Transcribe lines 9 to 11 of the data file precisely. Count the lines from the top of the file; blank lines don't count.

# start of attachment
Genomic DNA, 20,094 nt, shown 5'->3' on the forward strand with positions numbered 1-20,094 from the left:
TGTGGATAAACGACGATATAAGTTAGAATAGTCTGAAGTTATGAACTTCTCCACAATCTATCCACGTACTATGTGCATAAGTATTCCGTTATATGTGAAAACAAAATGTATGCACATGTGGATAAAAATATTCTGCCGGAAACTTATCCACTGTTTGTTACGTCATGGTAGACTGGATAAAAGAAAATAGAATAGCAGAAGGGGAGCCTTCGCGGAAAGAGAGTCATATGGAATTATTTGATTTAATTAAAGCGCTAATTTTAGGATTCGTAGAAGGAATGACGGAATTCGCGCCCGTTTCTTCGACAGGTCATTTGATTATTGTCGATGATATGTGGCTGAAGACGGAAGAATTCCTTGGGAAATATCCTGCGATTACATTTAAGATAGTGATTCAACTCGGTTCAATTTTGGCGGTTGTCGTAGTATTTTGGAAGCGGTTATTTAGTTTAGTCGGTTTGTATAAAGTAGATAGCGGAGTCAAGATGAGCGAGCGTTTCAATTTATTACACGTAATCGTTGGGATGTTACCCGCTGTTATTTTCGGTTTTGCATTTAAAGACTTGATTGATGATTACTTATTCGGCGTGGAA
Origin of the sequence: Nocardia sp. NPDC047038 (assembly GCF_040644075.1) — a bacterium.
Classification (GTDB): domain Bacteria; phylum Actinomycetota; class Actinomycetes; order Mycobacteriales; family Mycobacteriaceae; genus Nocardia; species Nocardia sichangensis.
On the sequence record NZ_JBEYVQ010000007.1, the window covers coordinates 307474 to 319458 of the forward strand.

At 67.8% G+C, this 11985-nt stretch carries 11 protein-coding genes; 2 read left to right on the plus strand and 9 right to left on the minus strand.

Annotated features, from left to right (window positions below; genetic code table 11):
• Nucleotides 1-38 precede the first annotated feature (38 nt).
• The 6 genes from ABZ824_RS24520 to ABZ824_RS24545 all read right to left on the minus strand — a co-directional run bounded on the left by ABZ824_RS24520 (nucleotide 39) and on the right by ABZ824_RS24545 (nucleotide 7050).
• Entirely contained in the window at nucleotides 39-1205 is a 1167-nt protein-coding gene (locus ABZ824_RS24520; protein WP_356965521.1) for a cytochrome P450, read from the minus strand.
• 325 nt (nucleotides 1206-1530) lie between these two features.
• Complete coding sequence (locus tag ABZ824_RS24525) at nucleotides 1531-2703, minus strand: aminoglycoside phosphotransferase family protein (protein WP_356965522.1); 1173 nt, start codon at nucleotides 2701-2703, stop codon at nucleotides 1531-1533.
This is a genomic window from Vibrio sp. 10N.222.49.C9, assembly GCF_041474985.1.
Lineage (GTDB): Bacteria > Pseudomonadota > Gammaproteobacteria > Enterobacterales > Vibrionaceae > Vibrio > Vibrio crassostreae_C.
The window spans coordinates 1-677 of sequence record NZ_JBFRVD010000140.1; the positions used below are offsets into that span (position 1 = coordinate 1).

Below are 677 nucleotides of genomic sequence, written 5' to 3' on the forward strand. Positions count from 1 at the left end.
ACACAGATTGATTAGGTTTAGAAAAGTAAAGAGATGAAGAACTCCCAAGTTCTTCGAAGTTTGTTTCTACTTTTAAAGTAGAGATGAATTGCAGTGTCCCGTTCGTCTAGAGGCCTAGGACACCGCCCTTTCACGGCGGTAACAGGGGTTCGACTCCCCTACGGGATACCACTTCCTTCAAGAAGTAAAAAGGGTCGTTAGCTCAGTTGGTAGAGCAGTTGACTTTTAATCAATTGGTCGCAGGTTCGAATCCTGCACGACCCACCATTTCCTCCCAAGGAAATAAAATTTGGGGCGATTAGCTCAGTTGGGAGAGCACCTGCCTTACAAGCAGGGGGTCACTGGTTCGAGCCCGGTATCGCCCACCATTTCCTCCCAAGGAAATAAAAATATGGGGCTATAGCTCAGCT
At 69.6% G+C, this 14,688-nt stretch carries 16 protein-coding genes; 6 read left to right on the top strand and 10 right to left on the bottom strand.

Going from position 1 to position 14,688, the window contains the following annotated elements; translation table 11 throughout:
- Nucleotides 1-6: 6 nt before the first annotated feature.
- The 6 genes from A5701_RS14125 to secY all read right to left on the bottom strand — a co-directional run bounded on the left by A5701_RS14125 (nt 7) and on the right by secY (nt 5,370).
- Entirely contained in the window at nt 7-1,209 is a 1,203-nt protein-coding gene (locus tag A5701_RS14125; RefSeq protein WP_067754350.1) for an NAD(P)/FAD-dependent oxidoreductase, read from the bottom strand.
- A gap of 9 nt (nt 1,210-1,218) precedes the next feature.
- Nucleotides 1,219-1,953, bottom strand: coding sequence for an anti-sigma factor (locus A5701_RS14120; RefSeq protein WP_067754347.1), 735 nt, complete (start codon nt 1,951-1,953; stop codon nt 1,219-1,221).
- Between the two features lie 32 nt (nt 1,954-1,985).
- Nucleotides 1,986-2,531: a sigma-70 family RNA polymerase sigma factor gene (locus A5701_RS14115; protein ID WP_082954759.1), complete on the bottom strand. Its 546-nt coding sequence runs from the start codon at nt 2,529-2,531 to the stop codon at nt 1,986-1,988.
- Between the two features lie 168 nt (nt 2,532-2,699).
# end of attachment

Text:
• The 6 genes from ABZ824_RS24520 to ABZ824_RS24545 all read right to left on the minus strand — a co-directional run bounded on the left by ABZ824_RS24520 (nucleotide 39) and on the right by ABZ824_RS24545 (nucleotide 7050).
• Entirely contained in the window at nucleotides 39-1205 is a 1167-nt protein-coding gene (locus ABZ824_RS24520; protein WP_356965521.1) for a cytochrome P450, read from the minus strand.
• 325 nt (nucleotides 1206-1530) lie between these two features.